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TS Eliot: guilt, desire and rebellion at respectability | Roz Kaveney

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Eliot's revolt from duty, and Unitarian virtue and philosophy, can, in part, be blamed on a culture of repression and ignorance

We are so used to thinking of the glum, austere person that Eliot spent most of his life turning himself into that it sometimes takes an effort of will and imagination to remember that he was once young and deeply confused. Most talented people suffer all their lives from imposter syndrome the feeling that they cannot really be as gifted as people tell them they are, and as a mixture of self-worth and vanity sometimes tells them they are. Religion particularly that strain in Christianity that tells us we are all miserable sinners from our birth is not much help with this, or with a tendency to depression.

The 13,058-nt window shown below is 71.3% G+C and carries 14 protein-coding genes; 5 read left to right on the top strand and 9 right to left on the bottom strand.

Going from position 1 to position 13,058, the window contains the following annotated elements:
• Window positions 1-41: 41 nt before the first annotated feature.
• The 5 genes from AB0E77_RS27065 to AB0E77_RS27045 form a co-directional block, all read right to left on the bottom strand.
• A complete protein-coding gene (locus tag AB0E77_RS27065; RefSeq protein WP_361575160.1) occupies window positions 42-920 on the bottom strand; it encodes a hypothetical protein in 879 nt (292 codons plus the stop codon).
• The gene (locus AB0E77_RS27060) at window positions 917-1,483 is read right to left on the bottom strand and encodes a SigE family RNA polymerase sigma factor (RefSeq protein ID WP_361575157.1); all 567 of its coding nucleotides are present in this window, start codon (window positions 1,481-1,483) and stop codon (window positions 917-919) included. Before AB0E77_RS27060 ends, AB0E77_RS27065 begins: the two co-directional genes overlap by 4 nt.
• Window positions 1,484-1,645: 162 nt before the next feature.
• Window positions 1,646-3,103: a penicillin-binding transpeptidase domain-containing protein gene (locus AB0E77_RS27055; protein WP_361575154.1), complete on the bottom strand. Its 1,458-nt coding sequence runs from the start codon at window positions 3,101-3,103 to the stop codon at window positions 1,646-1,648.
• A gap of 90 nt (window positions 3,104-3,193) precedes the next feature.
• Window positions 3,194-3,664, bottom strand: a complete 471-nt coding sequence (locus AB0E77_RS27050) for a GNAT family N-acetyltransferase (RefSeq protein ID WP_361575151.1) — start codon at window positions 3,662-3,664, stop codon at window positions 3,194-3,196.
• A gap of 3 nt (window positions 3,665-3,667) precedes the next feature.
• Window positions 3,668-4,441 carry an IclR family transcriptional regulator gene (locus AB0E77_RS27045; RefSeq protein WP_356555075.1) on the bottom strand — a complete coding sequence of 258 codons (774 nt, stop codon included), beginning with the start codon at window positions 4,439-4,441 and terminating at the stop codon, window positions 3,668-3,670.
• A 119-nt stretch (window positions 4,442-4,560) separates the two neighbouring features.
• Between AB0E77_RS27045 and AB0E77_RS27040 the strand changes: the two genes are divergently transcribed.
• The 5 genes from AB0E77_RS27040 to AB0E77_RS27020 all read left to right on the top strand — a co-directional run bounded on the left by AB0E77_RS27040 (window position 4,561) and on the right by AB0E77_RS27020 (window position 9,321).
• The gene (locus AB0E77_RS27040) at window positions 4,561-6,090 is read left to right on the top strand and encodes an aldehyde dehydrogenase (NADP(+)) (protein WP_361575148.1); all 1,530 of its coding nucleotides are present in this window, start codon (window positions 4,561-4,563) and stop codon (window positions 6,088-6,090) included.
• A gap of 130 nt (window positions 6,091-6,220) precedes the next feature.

There was a side of Eliot that felt guilty about being a poet at all, let alone the poet that he became. He came from a long line of preachers and businessmen that went back, on both sides, to New England puritanism, with its culture of earnest endeavour as the proper duty of human beings, not merely an option. His father was deeply disappointed in his decision to stay in England and become a poet, rather than pursue an academic career as a philosopher, to the extent that he put his inheritance of shares into a trust. (The only one of his siblings subjected to that conditional inheritance was a sister with severe learning disabilities.)

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